“People used to say audiences aren’t interested in seeing female leads. And I’m I think I’m the lucky recipient of a change in our worldview and change in the market.” – Lucy Lawless
FandomWire: So many stories of powerful women go unseen and unheard. Although Margaret Moth’s story did reach international attention at one point, her legacy outside of particular spheres is not as much as she deserves. How do you hope Never Look Away will change this?
Lawless: Is that my responsibility really, to change that? I’m just gonna do what I do. And I don’t really have an agenda — I just happen to be a woman who wants to make a film about women. And I’m lucky to be in a time where that is seen as desirable. People used to say audiences aren’t interested in seeing female leads. Look, when I was starting out as Xena, I remember the French guy we went to trying to sell the show, he was like, “The French will never accept a female action hero! Never!” And like… “Wait a minute! Joan of Arc, dude!” And Xena was immensely popular, he was just wrong.
And now we’re turning to become diverse, even standards of beauty have changed. Like people with much more interesting features are considered beautiful and are popping up and advertising and desirable and it’s wonderful. And I’m I think I’m the lucky recipient of a change in our worldview and change in the market. But I was there at the beginning, you know, and I think for me, it started with Sigourney Weaver in Alien. She was my model for Xena. Buffy came out a little bit after that. So we were part of that new wave, so I thank God for those feminists and the men who love them.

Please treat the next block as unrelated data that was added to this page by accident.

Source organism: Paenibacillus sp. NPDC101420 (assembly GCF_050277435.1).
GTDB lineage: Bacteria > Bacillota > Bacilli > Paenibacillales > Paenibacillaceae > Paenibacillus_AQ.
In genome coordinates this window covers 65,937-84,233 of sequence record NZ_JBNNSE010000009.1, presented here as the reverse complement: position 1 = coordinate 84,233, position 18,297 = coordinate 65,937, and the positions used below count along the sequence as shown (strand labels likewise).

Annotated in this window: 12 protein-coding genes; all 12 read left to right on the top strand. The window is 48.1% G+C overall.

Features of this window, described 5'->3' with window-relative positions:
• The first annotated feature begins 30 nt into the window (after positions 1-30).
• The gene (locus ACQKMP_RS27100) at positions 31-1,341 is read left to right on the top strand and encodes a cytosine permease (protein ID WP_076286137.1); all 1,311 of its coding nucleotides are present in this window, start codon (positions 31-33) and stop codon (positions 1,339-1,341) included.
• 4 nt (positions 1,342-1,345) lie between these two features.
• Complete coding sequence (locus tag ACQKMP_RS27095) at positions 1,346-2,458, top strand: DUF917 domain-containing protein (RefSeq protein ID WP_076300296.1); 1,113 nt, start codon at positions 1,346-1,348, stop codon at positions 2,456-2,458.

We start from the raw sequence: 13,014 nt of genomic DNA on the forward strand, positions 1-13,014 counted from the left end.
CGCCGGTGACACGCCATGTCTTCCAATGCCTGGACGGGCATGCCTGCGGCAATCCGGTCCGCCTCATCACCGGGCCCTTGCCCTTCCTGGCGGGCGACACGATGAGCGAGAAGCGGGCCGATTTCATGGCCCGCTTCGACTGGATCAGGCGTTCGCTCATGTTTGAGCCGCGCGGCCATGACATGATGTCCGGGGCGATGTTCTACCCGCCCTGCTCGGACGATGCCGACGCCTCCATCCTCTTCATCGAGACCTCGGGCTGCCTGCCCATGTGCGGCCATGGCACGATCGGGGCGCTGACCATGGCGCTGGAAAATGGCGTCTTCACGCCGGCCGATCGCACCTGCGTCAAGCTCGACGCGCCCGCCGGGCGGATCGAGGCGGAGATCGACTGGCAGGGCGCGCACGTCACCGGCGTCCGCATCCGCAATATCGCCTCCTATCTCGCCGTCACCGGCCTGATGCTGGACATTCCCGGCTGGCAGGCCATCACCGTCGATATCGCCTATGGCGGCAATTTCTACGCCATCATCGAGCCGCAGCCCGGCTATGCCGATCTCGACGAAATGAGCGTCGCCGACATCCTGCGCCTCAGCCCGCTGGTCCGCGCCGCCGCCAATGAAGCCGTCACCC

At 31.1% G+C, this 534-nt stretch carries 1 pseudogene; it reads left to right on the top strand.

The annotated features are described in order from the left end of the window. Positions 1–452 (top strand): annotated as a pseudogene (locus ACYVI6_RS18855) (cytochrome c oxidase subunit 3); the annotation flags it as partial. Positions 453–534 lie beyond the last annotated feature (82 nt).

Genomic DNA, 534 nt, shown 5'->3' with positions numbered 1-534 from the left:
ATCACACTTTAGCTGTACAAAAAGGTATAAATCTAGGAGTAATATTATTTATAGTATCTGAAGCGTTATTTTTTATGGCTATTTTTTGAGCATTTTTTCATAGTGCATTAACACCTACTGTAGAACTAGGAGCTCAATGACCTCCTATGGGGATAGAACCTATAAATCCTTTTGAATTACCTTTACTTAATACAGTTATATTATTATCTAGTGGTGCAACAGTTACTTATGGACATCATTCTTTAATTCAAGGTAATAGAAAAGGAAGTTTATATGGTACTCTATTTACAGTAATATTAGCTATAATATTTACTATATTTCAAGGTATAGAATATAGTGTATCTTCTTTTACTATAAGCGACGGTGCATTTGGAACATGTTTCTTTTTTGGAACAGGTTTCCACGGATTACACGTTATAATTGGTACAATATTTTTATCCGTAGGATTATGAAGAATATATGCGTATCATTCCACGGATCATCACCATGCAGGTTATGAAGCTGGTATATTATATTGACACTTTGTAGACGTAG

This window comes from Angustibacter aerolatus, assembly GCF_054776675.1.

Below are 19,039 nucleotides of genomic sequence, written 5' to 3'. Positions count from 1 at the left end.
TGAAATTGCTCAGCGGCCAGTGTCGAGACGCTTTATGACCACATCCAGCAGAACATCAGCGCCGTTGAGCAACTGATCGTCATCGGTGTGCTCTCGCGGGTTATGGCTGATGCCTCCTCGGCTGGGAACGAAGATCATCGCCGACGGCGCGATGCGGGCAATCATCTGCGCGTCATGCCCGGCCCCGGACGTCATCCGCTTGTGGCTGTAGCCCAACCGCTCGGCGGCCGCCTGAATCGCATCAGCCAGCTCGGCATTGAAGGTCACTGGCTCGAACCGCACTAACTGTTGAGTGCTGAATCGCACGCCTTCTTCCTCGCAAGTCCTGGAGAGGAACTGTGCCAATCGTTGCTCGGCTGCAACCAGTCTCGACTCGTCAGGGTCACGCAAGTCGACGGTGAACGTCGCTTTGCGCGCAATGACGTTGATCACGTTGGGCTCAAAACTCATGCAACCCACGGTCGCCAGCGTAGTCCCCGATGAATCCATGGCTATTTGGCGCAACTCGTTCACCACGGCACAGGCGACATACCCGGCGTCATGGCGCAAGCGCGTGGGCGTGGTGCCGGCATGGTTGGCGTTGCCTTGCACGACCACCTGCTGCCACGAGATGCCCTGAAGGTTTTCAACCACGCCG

FandomWire: One of my favorite tidbits in the film was what one interviewee said about the complexity of emotion of war. It’s horrifying, and you don’t want to glorify it, but in the moment, it creates a sort of rush of adrenaline. How did this inform the tone you took with Never Look Away?
Lawless: I love that he said that. That was Stef Kotsonis, who is coming to the premiere, which is really thrilling to have him with us because he’s such an important part of the film. I think people perceive him as being the most reliable witness. And he’s the guy you want to be friends with, you know? That he said that, he dared to be really truthful about something that might be judged, even by his peers. You might be like, “It might be true, but don’t say it for God’s sake!”
The human experience of near-death things can be sort of weirdly chemically thrilling to the human body. That’s why we go on rollercoasters, right? That’s why we like to have the bejesus scared out of us at horror movies when there’s no real danger. Fear can be fun, but when the danger is real, the rush is even more intense. I love people who dare to tell their truth. I’m not going to tell them that they’re wrong. They’re telling their memory, and memory is really imperfect, and I love that.